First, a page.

The next phase of our business

The past five months I have trained myself in how to podcast. It began about six years ago when I started listening to podcasts as my personal and primary means for content consumption. Currently I have about nine or ten podcasts that I listen to. Some of them come daily (Mon – Fri), while others come weekly or randomly.

The podcasts I listen to are eclectic, meaning some of them are religious, while others are about sports, technology, social media, and human interest. Besides being entertained or inspired, I am also being educated about various matters such as how to podcast, how to interview, and podcast styles.

My podcast mix changes somewhat regularly, in that I will listen to one pastor or one guru about this or that and then change to something else. I listened to Mark Driscoll for a year or so to try to understand him and why he was so popular. I listened to John Piper for a year or two to be encouraged and edified.

The past few months I have listened to the PodcastAnswerMan podcast to learn how to podcast. It has been incremental learning that has led to our first official podcast launch last week. I am excited about this new phase of our ministry. I have no idea where it will go, but I’m sure it will go to some good places.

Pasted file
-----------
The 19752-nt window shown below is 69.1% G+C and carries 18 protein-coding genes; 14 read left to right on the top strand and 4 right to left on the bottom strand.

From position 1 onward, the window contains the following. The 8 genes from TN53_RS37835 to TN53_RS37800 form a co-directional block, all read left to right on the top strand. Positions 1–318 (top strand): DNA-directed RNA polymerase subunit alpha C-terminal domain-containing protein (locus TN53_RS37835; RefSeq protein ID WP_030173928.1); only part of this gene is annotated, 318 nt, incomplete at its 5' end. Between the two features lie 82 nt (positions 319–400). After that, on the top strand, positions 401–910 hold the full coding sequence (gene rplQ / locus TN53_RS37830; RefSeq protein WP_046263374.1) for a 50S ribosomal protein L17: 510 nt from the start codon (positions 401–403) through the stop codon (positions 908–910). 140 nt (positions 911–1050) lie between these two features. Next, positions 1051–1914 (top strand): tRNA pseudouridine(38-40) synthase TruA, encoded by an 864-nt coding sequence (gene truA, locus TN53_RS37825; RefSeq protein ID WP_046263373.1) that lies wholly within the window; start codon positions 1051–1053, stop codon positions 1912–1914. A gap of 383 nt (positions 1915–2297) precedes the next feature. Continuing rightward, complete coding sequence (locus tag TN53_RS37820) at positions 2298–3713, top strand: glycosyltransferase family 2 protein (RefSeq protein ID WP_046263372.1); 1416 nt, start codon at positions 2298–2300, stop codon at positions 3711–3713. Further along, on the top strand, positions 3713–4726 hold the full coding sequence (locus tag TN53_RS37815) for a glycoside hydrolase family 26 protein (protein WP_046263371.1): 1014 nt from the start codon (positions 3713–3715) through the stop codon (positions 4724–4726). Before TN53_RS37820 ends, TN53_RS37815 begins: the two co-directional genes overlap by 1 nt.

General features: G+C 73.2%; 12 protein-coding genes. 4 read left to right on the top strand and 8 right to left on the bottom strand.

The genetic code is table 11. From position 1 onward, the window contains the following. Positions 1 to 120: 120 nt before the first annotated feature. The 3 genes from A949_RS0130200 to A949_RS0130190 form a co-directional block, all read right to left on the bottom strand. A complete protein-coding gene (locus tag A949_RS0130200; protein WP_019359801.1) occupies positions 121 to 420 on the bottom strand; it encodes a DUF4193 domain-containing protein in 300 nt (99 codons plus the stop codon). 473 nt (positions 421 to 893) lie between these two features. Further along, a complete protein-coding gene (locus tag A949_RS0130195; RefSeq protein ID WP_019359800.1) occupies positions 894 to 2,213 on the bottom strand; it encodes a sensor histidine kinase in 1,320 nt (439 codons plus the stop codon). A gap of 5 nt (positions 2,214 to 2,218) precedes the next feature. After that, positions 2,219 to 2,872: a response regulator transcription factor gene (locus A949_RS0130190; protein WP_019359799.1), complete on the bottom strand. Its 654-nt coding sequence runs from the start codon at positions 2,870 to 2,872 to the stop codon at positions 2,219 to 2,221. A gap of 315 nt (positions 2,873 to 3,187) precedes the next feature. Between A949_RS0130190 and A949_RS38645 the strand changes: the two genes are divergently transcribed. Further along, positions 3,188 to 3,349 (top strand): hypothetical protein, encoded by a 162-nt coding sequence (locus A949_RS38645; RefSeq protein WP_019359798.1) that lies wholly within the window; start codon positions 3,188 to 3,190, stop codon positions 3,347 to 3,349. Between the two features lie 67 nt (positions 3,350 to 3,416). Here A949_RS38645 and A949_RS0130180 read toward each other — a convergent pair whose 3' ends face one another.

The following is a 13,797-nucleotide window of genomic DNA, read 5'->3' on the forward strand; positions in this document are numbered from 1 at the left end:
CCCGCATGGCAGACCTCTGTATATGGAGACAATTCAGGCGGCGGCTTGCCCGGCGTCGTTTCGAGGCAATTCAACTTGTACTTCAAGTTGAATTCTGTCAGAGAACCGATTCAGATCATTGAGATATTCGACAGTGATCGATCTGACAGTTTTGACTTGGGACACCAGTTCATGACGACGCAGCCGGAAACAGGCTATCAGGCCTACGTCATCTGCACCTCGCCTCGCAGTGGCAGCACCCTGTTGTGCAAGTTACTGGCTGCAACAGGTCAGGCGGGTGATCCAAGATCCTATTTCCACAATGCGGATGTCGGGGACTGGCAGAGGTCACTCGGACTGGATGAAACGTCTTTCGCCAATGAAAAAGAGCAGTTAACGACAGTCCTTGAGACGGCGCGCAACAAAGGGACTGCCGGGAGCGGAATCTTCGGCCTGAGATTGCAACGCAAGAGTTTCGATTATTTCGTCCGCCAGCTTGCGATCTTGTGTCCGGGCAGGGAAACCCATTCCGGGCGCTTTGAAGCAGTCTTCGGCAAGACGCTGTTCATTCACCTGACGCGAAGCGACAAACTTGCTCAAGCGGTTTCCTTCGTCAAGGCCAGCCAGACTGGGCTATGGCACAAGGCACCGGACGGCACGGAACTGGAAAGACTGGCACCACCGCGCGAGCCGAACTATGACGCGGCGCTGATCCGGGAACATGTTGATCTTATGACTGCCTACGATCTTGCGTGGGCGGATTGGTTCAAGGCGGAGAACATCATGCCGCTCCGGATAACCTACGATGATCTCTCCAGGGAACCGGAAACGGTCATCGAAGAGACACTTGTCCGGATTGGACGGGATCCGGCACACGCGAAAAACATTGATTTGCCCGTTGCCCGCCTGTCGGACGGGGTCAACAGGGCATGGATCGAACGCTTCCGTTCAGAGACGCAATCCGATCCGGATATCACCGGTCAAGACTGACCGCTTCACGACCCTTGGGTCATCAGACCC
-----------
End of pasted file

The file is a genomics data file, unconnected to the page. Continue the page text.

We have converted one of our rooms at home to an office/studio, which is glorious. To have my space to create, w/o having to travel to our main office is a big deal. Like with everything we do, it is always a work-in-progress that will look dramatically different a year or two from now than what it looks like today.

It is amazing to me to watch what the LORD is doing with this work. On July 3, 2008 I wrote a blog post. It was probably 500 words or so. I’m not sure. I had no idea where it would go, but I did ask the LORD to take it somewhere good, which He has done. I’m stunned by what He has accomplished.

There have been a few times where there were no new ideas forthcoming and I would think “this is it”–there is nothing more to do, other than to maintain what we are doing. And then the LORD would give me a new idea, and off we would go to a new phase. That is what is happening now.

Podcasts have been slowly taking over the audio broadcast space the past ten years. The scope and power of traditional radio has dramatically changed during this time. It is similar to the publishing industry in that eBooks are more popular than hardback books.

The LORD has taught me many things the past few years and maybe the main thing is to continue to redefine ourselves, meaning we must be regularly changing in order to keep up with where the people are. Our chronology has been something like this:

  1. Our first blog article in 2008.
  2. Full time blogging around the first of 2009.
  3. Created a Membership Site at the end of 2009.
  4. Hired out our 3rd generation website to be built by someone other than me in 2010.
  5. Hired a web team in 2013 to create a more intuitive website.
  6. Stopped counseling full-time in 2014 to devote exclusively to leadership development.
  7. Began audio articles in 2014.
  8. Started podcasting in 2015.